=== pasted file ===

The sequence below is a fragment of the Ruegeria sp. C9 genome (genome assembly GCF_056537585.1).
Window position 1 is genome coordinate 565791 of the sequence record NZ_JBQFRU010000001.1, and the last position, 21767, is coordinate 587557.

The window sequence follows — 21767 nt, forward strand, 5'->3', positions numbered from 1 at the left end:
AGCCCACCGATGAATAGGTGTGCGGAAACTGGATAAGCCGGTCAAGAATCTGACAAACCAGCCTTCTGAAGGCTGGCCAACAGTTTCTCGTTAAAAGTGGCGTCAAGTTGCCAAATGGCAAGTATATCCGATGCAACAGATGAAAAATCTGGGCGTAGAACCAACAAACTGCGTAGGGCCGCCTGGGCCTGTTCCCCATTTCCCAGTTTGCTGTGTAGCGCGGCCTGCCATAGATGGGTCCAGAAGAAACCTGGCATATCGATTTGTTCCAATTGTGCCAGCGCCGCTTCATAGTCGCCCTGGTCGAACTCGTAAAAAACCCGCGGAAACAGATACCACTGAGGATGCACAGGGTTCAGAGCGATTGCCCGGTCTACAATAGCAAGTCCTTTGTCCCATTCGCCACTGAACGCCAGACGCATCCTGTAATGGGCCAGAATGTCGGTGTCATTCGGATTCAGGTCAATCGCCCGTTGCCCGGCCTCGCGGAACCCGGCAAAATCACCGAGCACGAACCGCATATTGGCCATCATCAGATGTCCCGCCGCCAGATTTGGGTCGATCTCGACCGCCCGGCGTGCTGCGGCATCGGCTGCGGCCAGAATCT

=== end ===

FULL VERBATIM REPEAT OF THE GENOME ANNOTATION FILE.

The sequence below is a fragment of the Ruegeria sp. C9 genome (genome assembly GCF_056537585.1).
Window position 1 is genome coordinate 565791 of the sequence record NZ_JBQFRU010000001.1, and the last position, 21767, is coordinate 587557.

The window sequence follows — 21767 nt, forward strand, 5'->3', positions numbered from 1 at the left end:
AGCCCACCGATGAATAGGTGTGCGGAAACTGGATAAGCCGGTCAAGAATCTGACAAACCAGCCTTCTGAAGGCTGGCCAACAGTTTCTCGTTAAAAGTGGCGTCAAGTTGCCAAATGGCAAGTATATCCGATGCAACAGATGAAAAATCTGGGCGTAGAACCAACAAACTGCGTAGGGCCGCCTGGGCCTGTTCCCCATTTCCCAGTTTGCTGTGTAGCGCGGCCTGCCATAGATGGGTCCAGAAGAAACCTGGCATATCGATTTGTTCCAATTGTGCCAGCGCCGCTTCATAGTCGCCCTGGTCGAACTCGTAAAAAACCCGCGGAAACAGATACCACTGAGGATGCACAGGGTTCAGAGCGATTGCCCGGTCTACAATAGCAAGTCCTTTGTCCCATTCGCCACTGAACGCCAGACGCATCCTGTAATGGGCCAGAATGTCGGTGTCATTCGGATTCAGGTCAATCGCCCGTTGCCCGGCCTCGCGGAACCCGGCAAAATCACCGAGCACGAACCGCATATTGGCCATCATCAGATGTCCCGCCGCCAGATTTGGGTCGATCTCGACCGCCCGGCGTGCTGCGGCATCGGCTGCGGCCAGAATCT